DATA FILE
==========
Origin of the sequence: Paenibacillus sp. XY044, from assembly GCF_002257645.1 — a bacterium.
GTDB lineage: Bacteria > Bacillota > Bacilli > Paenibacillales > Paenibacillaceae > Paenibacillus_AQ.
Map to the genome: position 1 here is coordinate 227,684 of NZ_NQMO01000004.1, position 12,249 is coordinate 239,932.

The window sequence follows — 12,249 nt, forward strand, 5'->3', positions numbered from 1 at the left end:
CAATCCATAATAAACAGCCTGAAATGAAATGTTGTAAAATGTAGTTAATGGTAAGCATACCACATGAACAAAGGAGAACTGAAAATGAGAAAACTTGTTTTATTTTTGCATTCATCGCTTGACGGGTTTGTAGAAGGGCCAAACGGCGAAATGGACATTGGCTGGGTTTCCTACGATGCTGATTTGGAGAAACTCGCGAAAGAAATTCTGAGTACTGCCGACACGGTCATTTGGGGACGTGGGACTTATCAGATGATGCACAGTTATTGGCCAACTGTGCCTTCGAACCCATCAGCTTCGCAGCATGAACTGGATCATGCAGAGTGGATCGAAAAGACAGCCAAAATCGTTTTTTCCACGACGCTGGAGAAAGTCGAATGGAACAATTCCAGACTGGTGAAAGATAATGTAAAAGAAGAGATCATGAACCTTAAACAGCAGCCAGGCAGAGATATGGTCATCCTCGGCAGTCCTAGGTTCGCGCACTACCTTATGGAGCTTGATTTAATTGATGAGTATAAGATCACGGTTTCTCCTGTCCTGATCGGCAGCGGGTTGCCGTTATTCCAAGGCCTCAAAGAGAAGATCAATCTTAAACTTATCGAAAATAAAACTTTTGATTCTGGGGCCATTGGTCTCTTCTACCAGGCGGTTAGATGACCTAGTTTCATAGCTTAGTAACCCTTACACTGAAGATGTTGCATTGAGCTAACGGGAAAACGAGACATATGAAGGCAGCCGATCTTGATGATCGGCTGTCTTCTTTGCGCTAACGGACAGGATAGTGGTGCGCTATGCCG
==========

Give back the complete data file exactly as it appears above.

Origin of the sequence: Paenibacillus sp. XY044, from assembly GCF_002257645.1 — a bacterium.
GTDB lineage: Bacteria > Bacillota > Bacilli > Paenibacillales > Paenibacillaceae > Paenibacillus_AQ.
Map to the genome: position 1 here is coordinate 227,684 of NZ_NQMO01000004.1, position 12,249 is coordinate 239,932.

The window sequence follows — 12,249 nt, forward strand, 5'->3', positions numbered from 1 at the left end:
CAATCCATAATAAACAGCCTGAAATGAAATGTTGTAAAATGTAGTTAATGGTAAGCATACCACATGAACAAAGGAGAACTGAAAATGAGAAAACTTGTTTTATTTTTGCATTCATCGCTTGACGGGTTTGTAGAAGGGCCAAACGGCGAAATGGACATTGGCTGGGTTTCCTACGATGCTGATTTGGAGAAACTCGCGAAAGAAATTCTGAGTACTGCCGACACGGTCATTTGGGGACGTGGGACTTATCAGATGATGCACAGTTATTGGCCAACTGTGCCTTCGAACCCATCAGCTTCGCAGCATGAACTGGATCATGCAGAGTGGATCGAAAAGACAGCCAAAATCGTTTTTTCCACGACGCTGGAGAAAGTCGAATGGAACAATTCCAGACTGGTGAAAGATAATGTAAAAGAAGAGATCATGAACCTTAAACAGCAGCCAGGCAGAGATATGGTCATCCTCGGCAGTCCTAGGTTCGCGCACTACCTTATGGAGCTTGATTTAATTGATGAGTATAAGATCACGGTTTCTCCTGTCCTGATCGGCAGCGGGTTGCCGTTATTCCAAGGCCTCAAAGAGAAGATCAATCTTAAACTTATCGAAAATAAAACTTTTGATTCTGGGGCCATTGGTCTCTTCTACCAGGCGGTTAGATGACCTAGTTTCATAGCTTAGTAACCCTTACACTGAAGATGTTGCATTGAGCTAACGGGAAAACGAGACATATGAAGGCAGCCGATCTTGATGATCGGCTGTCTTCTTTGCGCTAACGGACAGGATAGTGGTGCGCTATGCCG